When you’re constantly working with people who aren’t at the same physical caliber as you, it can be easy to esteem yourself above your clients. Even though it may seem like this gives off an air of expertise, clients rarely perform well for a trainer when they feel judged or inferior.
Regardless of their current physical state, every client should be treated with respect and commended on their commitment to change their life. You get to be the one to take them through this transformative journey; this should always be seen as a privilege, not superiority.
Give a Facility Tour
While this can be an optional service, most clients enjoy or expect to tour the facility. Be prepared to point out small details, amenities, and unique selling points. Take pride in your workplace and highlight how your facility is better than the next one down the street.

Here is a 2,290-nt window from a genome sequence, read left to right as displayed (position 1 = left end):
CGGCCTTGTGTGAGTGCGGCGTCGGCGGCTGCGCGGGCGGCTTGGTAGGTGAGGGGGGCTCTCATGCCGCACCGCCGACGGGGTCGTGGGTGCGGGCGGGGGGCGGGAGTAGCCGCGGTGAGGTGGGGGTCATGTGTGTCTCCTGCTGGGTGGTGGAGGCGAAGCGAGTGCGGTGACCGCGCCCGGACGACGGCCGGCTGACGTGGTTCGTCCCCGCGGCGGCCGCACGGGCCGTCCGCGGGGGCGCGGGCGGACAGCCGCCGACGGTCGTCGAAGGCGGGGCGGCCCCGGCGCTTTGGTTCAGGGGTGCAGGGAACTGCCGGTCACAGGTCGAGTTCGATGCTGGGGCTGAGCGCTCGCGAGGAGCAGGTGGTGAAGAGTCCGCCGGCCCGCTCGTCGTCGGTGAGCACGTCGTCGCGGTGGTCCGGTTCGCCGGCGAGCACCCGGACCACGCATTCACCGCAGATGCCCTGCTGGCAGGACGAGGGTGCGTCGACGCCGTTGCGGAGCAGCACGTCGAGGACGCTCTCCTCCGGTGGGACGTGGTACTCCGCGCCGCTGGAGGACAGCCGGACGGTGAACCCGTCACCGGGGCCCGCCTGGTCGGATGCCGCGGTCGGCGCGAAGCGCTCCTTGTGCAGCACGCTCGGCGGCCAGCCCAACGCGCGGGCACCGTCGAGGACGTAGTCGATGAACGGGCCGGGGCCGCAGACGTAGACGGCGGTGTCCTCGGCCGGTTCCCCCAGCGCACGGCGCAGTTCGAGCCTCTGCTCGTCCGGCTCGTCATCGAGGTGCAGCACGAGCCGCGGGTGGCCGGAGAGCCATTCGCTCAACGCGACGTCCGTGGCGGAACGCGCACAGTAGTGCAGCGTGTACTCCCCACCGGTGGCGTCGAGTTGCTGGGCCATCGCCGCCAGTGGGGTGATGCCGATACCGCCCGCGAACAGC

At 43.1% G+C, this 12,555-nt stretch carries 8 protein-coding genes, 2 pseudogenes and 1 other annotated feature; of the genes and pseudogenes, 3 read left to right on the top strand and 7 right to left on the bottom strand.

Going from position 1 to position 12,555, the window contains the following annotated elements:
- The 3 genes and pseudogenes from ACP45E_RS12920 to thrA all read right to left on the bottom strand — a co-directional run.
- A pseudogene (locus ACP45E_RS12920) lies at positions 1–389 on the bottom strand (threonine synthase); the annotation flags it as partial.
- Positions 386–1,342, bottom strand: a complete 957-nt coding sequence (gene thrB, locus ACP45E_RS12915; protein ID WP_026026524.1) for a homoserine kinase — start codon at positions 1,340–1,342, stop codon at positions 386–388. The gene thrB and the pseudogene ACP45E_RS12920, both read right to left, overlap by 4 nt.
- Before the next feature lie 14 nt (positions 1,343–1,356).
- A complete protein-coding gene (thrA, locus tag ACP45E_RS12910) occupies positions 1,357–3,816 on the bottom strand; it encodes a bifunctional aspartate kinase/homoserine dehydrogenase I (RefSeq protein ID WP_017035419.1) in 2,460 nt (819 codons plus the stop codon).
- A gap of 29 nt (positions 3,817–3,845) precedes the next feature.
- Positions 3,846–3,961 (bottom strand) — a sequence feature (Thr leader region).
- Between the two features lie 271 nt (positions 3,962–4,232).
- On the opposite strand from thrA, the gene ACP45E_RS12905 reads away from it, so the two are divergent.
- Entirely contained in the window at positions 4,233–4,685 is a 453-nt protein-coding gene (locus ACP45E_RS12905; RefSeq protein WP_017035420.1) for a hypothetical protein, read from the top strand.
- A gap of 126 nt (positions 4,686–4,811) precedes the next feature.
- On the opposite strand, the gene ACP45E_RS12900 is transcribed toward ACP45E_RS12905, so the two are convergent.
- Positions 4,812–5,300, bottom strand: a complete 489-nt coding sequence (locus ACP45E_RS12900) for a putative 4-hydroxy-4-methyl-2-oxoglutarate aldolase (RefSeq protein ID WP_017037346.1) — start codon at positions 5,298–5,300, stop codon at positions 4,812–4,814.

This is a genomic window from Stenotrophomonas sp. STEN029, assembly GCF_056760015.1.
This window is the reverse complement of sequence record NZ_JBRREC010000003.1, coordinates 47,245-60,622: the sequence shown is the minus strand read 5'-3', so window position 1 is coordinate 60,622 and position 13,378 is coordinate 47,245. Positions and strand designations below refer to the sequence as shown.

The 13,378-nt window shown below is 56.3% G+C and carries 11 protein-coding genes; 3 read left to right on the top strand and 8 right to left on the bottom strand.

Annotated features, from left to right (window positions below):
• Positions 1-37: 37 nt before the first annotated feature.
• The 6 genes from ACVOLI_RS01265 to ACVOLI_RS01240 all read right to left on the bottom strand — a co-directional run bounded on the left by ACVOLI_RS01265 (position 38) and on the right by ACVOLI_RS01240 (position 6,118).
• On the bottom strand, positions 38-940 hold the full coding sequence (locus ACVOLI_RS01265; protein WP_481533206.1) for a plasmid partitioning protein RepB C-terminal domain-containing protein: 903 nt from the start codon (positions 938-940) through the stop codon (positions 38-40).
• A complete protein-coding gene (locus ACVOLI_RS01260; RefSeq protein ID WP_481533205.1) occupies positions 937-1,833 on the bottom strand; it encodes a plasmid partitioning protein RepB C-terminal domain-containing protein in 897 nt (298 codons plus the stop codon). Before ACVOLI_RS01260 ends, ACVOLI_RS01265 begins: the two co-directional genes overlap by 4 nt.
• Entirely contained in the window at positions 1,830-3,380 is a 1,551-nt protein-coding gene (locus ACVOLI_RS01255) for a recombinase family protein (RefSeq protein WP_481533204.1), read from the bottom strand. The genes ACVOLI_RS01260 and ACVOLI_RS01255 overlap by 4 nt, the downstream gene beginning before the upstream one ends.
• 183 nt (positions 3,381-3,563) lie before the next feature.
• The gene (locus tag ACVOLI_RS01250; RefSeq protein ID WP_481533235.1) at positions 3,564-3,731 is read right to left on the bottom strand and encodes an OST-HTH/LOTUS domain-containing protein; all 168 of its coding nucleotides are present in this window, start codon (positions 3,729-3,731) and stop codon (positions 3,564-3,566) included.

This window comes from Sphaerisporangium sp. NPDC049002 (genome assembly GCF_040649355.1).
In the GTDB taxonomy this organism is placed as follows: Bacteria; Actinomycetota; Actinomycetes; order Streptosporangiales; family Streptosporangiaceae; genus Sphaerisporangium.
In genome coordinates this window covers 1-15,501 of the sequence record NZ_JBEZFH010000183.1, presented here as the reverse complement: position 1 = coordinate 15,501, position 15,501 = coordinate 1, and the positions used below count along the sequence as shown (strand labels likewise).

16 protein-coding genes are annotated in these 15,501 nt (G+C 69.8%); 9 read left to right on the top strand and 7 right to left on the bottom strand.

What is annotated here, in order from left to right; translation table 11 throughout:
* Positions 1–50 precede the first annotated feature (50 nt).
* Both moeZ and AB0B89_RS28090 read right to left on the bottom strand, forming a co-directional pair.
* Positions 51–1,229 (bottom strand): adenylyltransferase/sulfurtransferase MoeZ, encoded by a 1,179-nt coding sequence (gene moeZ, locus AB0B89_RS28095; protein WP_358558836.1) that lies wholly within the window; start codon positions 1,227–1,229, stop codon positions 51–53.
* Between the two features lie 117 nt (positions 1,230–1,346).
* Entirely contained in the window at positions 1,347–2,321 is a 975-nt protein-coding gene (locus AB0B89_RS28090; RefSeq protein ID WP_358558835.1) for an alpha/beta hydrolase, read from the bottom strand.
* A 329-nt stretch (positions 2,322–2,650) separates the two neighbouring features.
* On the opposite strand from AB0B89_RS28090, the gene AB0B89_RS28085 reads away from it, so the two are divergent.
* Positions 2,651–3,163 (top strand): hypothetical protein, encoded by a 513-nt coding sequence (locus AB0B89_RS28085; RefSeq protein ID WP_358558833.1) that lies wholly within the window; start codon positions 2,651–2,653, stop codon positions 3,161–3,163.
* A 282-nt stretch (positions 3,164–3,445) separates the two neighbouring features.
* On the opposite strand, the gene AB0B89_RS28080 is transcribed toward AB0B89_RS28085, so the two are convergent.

Frequently Asked Questions (FAQ)
Should a personal trainer charge for an initial client consultation?
Personal trainers might or might not charge for a consultation. It also depends on the fitness center’s policy. A free or discounted consultation can reach client populations who wouldn’t ordinarily pay for a consultation, but charging for a consultation tends to get more committed clients. Both approaches can be successful, so personal trainers can choose which works best for them.
Why is it important to screen an individual before starting a training program?
Screening an individual is crucial for the client’s safety and professional protection. If any Major Risk Factors arise in your consultation, get the permission of the client’s physician before proceeding with an exercise program.
How many sessions per week do personal trainers recommend?
This is all dependent on the client’s needs and goals. In general, it’s beneficial to have two or three sessions close together for several weeks. A few weeks or months later, the client needs less supervision but can have regular check-ins and accountability.
Now that you’ve learned the model for the initial consultation, it’s time to get out there and gain some clients!
Don’t forget to book a demo for our All-in-One Business Software to increase your profit and succeed as a personal trainer. Learn more today!